Samarco Mineração and its joint-venture shareholders, Vale and BHP Billiton, signed an agreement in early March with Brazil’s federal government, the Brazilian states of Espirito Santo and Minas Gerais, and certain other public authorities to fund restoration of the environment and communities affected by the disastrous Samarco tailings dam failure that occurred on November 5. The disaster killed 19 people, devastated surrounding communities and polluted the Rio Doce for hundreds of kilometers downstream.

Samarco Monitoring Room

Operators monitor the environment in the area of the Samarco tailings dam breach that took place in early November 2015. The disaster took the lives of 19 people and polluted the Rio Doce river. (Photo: Samarco)

The agreement provides a long-term framework for responding to the impact of the tailings dam failure. Under the agreement, Samarco, Vale, and BHP Billiton will establish a foundation that will develop and execute environmental and socioeconomic programs to remediate and provide compensation for damage caused by the dam failure.

The agreement covers two broad types of programs: reparation programs to restore the environment, local communities, and the social condition of the affected areas; and compensatory programs to provide compensation where remediation is not possible and to provide compensation on a goodwill basis for certain special projects that go beyond strict make-good and compensation—for example, improvements to sewage systems and landfill management in the Rio Doce river basin.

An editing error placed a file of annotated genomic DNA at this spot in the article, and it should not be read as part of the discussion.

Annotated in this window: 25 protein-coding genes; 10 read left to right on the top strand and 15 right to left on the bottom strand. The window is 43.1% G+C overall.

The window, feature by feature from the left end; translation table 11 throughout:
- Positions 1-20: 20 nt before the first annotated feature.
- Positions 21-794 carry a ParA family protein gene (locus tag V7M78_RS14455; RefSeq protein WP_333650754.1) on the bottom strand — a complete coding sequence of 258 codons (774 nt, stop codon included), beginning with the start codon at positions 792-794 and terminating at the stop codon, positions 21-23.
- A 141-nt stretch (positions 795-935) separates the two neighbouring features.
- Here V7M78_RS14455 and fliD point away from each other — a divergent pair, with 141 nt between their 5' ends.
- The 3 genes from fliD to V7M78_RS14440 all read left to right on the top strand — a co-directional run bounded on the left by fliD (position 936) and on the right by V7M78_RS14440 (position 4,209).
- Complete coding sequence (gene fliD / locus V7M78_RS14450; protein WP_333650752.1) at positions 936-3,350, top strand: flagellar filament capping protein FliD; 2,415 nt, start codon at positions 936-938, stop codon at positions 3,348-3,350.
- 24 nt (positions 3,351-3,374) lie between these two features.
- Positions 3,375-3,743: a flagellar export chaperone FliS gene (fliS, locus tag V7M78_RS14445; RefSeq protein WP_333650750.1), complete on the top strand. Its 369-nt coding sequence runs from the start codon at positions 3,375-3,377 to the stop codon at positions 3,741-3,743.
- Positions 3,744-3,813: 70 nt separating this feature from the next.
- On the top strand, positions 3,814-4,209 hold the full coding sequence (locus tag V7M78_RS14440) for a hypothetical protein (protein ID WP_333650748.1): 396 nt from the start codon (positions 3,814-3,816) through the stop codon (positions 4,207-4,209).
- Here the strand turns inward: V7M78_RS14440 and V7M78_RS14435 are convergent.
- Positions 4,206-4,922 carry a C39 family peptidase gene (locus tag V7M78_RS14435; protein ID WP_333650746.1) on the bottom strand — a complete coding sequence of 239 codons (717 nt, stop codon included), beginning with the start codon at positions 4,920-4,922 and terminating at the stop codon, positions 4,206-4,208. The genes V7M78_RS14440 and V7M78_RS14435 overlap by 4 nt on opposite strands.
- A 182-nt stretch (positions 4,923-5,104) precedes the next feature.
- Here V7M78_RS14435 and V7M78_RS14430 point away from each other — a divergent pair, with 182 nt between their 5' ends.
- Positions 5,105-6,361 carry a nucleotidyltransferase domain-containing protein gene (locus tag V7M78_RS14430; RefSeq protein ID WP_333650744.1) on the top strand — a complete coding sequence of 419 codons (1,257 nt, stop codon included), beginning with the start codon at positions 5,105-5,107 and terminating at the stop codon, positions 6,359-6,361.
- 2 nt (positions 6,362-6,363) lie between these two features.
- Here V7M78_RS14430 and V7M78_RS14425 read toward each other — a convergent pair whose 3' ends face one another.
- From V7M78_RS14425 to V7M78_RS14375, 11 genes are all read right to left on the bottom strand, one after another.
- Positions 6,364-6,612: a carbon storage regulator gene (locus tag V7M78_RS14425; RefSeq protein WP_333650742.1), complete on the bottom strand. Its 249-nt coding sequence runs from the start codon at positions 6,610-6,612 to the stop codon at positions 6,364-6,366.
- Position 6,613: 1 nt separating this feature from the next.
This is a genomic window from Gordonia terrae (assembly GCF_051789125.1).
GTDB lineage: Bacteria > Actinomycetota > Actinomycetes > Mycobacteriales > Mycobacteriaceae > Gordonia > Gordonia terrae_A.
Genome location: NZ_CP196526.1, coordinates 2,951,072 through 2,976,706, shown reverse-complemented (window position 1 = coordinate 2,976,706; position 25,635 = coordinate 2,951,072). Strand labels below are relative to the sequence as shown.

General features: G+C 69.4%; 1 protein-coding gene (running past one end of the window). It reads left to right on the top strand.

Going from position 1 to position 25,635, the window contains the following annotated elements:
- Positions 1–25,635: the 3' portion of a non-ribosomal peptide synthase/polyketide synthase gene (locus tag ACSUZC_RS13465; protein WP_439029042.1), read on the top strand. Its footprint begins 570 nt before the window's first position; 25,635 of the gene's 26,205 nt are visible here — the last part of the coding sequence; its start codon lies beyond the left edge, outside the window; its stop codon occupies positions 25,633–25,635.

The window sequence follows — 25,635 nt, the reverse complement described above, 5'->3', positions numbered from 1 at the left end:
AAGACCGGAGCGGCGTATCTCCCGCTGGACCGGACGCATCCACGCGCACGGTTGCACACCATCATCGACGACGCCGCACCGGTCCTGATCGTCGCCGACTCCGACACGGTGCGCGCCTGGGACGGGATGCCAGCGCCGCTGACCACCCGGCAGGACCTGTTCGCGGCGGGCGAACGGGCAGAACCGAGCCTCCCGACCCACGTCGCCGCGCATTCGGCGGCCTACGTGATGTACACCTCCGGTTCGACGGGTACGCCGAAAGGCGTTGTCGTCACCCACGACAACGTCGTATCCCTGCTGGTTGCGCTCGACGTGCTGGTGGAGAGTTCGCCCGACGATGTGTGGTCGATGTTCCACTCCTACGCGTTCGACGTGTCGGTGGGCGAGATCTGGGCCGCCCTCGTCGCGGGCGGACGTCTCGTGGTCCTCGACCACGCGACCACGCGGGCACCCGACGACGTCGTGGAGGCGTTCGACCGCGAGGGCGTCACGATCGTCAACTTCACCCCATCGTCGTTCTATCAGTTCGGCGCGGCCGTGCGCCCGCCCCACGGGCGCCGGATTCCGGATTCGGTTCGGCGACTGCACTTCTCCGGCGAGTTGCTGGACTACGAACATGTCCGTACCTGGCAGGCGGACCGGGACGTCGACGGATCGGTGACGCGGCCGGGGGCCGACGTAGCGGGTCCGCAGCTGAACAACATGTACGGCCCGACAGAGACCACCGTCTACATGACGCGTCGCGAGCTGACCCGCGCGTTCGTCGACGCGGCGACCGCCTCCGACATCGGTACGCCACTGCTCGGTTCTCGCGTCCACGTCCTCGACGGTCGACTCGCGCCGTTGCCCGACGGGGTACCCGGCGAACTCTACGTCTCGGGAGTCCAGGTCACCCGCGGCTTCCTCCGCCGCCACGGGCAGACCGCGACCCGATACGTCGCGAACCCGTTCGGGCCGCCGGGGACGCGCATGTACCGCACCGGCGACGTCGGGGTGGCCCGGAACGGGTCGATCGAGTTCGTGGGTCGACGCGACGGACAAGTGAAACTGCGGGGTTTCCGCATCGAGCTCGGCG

The foundation will be governed by a seven-member board, with Samarco, BHP Billiton, and Vale each appointing two members and Brazilian authorities appointing one member. The agreement is for 15 years, renewable for periods of one year successively until all obligations under the agreement have been met. Samarco will fund the foundation with contributions of BRL 2 billion (approximately $500 million) in 2016 and BRL 1.2 billion (approximately $300 million) each in 2017 and 2018.

Contributions in 2019 and beyond will be determined in accordance with projects undertaken in a given year. To the extent that Samarco does not meet its funding obligations, Vale and BHP Billiton will be liable in proportion to their 50% shareholdings in Samarco.

The agreement is subject to court approval, and if approved, will settle the civil claim brought against the companies by Brazilian authorities on November 30, which sought payments for damages of up to BRL 20 billion.


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